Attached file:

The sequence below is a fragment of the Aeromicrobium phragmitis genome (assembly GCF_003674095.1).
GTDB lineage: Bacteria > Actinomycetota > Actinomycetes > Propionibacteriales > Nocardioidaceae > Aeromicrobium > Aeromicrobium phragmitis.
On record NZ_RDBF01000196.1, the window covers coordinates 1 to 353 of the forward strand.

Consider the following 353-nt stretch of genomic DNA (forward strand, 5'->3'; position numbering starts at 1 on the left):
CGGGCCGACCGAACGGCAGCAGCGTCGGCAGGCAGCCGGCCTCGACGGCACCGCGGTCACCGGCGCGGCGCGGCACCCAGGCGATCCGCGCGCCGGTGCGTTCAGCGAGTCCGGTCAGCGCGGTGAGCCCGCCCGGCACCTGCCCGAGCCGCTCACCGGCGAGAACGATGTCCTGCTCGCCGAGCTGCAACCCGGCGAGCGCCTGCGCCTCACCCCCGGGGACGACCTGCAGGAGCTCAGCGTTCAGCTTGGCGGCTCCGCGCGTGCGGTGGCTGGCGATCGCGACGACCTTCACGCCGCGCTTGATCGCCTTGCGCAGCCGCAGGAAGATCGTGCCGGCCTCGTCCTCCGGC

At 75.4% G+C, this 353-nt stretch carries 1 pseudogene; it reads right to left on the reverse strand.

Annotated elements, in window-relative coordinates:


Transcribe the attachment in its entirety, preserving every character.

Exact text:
The sequence below is a fragment of the Aeromicrobium phragmitis genome (assembly GCF_003674095.1).
GTDB lineage: Bacteria > Actinomycetota > Actinomycetes > Propionibacteriales > Nocardioidaceae > Aeromicrobium > Aeromicrobium phragmitis.
On record NZ_RDBF01000196.1, the window covers coordinates 1 to 353 of the forward strand.

Consider the following 353-nt stretch of genomic DNA (forward strand, 5'->3'; position numbering starts at 1 on the left):
CGGGCCGACCGAACGGCAGCAGCGTCGGCAGGCAGCCGGCCTCGACGGCACCGCGGTCACCGGCGCGGCGCGGCACCCAGGCGATCCGCGCGCCGGTGCGTTCAGCGAGTCCGGTCAGCGCGGTGAGCCCGCCCGGCACCTGCCCGAGCCGCTCACCGGCGAGAACGATGTCCTGCTCGCCGAGCTGCAACCCGGCGAGCGCCTGCGCCTCACCCCCGGGGACGACCTGCAGGAGCTCAGCGTTCAGCTTGGCGGCTCCGCGCGTGCGGTGGCTGGCGATCGCGACGACCTTCACGCCGCGCTTGATCGCCTTGCGCAGCCGCAGGAAGATCGTGCCGGCCTCGTCCTCCGGC

At 75.4% G+C, this 353-nt stretch carries 1 pseudogene; it reads right to left on the reverse strand.

Annotated elements, in window-relative coordinates: